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Alejandro Oviedo
Alejandro Oviedo

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Decoupling code and secrets

I was talking with a colleague on switching from Vault to Kubernetes secrets the other day. To my surprise a lot of our application code was dependent on our Vault implementation. Our migration would need opening a PR for every service we maintain. While trying hard not to grimace I started wondering on ways how to avoid this from the start. Two alternatives came to my mind which I'll describe here.

Solution A

An alternative is to wrap the logic of dealing with Vault's specifics and bundle that into a library. As result, once migrating to K8s secrets we could change the library's code once and it will impact the services using it. But it wouldn't be a cross-language solution i.e. you would have to maintain one library for Go and another library for Node.js.

Solution B

Another solution is to inject the secrets into the application process as environment variables. This approach decouples your applications from your secret management approach: the changes happen once for all your applications. Since it allows for more flexibility and portability than the solution A, this solution would be a better choice for a long-term scenario. This solution also follows the 12 Factor App approach for configuring applications.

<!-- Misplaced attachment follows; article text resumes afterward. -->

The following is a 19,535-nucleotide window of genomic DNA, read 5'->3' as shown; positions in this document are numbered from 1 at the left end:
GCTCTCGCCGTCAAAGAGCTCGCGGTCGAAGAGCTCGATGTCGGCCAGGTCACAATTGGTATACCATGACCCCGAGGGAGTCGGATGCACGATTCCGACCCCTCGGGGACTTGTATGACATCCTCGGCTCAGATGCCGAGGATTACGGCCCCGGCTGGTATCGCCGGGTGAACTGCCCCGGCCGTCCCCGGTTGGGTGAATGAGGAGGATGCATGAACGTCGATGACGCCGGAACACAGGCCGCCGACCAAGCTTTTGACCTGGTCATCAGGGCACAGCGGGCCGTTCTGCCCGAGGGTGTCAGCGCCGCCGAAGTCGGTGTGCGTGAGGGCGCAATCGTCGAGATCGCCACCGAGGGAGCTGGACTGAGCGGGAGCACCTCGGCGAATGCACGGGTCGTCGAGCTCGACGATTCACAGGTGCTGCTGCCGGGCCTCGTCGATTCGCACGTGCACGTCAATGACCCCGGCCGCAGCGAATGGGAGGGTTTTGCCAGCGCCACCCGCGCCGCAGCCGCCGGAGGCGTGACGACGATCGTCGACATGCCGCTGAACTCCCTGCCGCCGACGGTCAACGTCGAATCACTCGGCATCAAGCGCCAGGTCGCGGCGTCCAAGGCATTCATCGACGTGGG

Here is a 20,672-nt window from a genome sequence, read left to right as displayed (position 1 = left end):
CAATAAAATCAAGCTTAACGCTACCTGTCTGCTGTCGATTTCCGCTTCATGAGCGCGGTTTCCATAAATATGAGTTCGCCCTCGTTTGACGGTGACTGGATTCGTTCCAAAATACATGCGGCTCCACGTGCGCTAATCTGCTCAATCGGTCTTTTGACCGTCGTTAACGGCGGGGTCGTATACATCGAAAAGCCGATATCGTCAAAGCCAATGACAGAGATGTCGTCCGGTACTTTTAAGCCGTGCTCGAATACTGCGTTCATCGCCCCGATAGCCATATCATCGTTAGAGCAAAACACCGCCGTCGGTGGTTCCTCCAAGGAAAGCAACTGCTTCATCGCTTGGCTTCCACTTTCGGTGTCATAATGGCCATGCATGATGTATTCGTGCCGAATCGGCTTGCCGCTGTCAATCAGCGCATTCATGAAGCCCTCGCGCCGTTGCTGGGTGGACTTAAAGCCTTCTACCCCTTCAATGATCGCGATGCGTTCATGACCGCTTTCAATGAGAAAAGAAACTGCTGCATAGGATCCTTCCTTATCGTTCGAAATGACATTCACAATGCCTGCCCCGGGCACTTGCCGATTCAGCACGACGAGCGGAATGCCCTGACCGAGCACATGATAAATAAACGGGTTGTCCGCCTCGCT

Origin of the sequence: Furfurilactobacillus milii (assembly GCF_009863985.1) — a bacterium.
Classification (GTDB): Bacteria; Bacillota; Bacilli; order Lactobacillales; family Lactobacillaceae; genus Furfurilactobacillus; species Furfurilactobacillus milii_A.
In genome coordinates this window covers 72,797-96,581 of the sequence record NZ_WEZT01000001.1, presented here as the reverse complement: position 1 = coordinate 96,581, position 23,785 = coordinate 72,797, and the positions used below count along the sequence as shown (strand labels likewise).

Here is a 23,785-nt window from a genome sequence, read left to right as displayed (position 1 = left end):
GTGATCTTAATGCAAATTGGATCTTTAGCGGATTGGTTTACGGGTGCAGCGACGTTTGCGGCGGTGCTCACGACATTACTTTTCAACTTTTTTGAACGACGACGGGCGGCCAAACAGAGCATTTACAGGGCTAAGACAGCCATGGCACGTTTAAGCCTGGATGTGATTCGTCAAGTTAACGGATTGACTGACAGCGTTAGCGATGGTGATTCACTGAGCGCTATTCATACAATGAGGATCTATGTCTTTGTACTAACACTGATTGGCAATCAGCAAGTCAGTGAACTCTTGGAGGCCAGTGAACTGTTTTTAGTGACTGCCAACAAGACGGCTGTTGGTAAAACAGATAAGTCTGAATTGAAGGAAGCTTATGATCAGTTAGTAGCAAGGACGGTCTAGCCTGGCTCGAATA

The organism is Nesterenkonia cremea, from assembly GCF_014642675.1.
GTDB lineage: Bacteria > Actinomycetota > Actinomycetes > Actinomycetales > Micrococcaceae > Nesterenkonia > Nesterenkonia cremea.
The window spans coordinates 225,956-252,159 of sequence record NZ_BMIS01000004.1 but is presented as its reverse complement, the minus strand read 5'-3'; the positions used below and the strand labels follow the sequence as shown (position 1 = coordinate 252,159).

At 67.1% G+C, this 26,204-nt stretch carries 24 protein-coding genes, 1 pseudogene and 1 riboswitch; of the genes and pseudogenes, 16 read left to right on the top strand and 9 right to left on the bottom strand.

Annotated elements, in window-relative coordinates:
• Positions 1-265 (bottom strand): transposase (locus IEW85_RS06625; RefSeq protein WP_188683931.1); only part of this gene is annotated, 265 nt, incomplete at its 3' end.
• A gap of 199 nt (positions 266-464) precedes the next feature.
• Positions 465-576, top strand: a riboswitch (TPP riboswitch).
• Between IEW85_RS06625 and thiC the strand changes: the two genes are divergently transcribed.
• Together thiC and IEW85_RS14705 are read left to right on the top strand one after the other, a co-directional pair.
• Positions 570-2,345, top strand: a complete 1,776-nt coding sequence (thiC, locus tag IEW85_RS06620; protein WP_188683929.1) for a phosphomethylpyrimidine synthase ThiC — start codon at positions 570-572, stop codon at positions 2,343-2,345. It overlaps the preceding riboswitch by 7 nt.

In conclusion

Handling secrets for applications is a complex subject. Even if you use a solution that facilitates the concerns I covered here - being language-agnostic and having it configured as part of the provisioning of your images/instances - you're not exempt of application logic logging secrets in the wild.
You will spend more time thinking, designing and implementing decoupled components. It will also make your architecture easier to maintain and easier to apply changes.

Further reading

If you want to read on secrets management in detail I've selected a few resources as follow up:

Many thanks to Ruben Bridgewater, Ben, and Ujjwal Sharma for reviewing a first draft of this blog post.

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